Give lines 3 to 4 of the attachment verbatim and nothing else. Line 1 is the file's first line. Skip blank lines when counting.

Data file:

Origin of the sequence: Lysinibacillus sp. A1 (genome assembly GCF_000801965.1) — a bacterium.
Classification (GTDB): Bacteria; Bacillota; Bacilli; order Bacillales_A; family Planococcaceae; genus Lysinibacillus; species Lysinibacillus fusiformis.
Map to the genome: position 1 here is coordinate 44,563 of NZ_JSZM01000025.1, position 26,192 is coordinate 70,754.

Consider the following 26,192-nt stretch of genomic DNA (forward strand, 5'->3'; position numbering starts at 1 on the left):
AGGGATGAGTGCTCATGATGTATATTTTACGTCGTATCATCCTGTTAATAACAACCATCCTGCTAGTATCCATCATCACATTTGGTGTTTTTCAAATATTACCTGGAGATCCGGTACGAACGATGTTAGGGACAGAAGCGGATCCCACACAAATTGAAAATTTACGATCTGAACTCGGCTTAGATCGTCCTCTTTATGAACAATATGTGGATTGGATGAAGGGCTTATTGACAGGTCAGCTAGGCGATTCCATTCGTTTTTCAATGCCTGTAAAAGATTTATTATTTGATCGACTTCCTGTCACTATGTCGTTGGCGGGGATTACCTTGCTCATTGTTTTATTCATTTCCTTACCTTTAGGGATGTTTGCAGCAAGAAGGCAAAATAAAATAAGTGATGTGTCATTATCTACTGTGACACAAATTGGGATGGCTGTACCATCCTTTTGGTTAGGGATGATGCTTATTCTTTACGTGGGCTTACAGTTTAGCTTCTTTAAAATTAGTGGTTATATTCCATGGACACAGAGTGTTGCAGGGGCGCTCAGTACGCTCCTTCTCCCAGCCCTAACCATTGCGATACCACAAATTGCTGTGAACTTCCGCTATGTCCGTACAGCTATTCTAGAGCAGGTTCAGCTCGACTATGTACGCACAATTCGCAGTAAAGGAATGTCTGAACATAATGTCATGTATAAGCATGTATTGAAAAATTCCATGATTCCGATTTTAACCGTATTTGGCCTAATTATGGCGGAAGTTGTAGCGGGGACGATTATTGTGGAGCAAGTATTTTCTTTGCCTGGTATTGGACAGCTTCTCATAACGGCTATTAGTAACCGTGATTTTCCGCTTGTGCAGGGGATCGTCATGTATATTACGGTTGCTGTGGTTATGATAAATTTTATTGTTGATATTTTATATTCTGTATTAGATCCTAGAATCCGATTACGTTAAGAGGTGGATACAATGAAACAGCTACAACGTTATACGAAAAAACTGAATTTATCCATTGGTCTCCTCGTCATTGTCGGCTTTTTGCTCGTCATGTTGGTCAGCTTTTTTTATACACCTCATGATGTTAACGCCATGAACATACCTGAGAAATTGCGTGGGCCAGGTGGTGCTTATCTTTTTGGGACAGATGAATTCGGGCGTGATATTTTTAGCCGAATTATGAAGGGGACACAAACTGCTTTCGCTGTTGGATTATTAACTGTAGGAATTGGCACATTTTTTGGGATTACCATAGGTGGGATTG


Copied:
Map to the genome: position 1 here is coordinate 44,563 of NZ_JSZM01000025.1, position 26,192 is coordinate 70,754.

Consider the following 26,192-nt stretch of genomic DNA (forward strand, 5'->3'; position numbering starts at 1 on the left):